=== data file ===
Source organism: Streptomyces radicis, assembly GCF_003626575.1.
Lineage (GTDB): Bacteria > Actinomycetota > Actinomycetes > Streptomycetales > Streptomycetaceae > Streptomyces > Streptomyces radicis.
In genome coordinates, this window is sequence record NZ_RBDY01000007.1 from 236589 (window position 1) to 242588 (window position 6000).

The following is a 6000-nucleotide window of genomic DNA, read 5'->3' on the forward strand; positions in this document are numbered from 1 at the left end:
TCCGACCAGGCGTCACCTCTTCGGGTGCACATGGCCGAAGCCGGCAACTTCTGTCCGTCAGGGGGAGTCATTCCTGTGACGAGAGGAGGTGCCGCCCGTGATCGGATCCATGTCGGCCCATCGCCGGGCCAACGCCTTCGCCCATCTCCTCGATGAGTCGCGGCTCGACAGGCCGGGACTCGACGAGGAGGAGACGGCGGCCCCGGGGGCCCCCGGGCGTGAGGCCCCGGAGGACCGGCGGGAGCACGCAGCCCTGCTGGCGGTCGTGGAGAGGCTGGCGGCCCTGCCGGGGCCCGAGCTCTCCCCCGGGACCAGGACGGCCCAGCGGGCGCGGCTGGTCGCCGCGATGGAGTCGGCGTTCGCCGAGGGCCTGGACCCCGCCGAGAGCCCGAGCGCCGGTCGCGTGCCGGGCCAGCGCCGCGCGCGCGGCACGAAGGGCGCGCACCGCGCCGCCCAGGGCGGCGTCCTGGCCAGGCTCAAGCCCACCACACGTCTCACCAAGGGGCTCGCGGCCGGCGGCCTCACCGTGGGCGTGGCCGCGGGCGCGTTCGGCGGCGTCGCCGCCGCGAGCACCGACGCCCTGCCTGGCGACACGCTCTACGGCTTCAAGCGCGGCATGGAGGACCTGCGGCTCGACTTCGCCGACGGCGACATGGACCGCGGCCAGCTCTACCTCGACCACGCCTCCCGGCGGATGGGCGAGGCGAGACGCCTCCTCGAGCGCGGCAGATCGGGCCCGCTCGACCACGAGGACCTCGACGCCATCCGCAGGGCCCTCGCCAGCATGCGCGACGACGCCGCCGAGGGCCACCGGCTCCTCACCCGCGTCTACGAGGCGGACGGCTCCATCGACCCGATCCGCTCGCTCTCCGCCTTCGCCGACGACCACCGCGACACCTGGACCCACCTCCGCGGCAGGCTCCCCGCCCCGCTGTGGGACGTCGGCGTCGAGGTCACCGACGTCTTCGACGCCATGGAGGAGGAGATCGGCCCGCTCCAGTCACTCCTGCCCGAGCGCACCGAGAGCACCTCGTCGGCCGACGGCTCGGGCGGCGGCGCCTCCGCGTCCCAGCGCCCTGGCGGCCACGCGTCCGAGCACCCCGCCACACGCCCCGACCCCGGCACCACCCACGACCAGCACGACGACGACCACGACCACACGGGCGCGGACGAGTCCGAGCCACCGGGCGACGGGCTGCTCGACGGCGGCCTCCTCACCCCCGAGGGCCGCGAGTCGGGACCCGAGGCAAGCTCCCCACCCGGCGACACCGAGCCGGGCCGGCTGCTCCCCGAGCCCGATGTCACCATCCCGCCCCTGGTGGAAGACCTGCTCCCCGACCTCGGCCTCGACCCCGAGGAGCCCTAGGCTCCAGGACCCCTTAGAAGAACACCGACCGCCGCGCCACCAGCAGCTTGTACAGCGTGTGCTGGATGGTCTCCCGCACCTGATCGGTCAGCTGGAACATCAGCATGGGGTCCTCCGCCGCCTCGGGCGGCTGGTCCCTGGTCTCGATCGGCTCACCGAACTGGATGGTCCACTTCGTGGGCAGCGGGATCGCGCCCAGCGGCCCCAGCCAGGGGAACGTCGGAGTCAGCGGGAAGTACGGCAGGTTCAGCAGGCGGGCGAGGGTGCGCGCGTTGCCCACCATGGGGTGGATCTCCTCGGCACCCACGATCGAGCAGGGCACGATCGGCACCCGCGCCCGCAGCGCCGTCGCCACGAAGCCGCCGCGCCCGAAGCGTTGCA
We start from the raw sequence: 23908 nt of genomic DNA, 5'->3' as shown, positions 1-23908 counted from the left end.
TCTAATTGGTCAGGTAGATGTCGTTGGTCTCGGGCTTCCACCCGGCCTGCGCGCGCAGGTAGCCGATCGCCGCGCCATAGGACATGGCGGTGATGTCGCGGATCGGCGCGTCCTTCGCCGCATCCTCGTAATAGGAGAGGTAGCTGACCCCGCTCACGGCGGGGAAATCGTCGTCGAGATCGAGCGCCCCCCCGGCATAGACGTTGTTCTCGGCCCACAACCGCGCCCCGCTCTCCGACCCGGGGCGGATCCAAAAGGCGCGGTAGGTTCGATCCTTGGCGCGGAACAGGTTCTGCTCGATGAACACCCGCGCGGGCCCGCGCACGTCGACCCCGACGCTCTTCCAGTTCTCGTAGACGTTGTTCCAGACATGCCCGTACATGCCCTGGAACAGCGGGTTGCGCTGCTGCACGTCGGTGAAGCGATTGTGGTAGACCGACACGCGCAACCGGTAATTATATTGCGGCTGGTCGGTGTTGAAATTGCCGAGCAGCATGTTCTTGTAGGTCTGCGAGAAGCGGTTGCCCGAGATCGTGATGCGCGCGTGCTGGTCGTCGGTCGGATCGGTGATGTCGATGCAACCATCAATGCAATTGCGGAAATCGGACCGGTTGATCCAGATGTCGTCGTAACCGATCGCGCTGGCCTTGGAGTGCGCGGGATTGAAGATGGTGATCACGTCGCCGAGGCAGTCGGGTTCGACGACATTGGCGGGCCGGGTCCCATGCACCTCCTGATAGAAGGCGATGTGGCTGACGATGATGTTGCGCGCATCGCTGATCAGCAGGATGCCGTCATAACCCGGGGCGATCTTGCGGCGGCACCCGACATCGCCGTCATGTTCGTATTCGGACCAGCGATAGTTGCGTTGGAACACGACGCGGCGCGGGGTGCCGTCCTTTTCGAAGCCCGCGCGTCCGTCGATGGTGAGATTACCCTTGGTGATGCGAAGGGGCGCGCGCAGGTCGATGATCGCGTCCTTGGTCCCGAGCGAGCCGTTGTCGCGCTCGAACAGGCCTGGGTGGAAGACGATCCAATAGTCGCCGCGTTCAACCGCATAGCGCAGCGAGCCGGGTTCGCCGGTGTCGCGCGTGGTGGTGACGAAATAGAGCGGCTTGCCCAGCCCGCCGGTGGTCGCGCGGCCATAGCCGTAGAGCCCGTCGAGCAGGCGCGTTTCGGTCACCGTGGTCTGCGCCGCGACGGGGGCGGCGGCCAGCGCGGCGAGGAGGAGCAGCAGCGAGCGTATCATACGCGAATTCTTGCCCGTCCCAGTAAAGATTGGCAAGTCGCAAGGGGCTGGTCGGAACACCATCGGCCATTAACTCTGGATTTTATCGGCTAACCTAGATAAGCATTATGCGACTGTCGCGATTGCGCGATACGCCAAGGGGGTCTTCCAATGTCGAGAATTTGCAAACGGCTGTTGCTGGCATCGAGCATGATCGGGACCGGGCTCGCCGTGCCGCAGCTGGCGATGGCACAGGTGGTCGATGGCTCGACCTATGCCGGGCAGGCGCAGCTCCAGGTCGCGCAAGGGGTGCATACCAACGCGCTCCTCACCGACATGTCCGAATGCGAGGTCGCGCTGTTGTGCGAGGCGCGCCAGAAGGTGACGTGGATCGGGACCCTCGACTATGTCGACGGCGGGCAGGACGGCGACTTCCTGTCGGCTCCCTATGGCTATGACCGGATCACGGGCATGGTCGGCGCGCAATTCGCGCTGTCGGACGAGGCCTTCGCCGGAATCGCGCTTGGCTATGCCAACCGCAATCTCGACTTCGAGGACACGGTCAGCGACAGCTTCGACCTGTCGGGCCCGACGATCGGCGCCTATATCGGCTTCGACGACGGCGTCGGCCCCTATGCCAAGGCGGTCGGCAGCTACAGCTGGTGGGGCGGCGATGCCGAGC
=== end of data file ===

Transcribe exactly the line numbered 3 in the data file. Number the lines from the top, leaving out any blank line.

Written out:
In genome coordinates, this window is sequence record NZ_RBDY01000007.1 from 236589 (window position 1) to 242588 (window position 6000).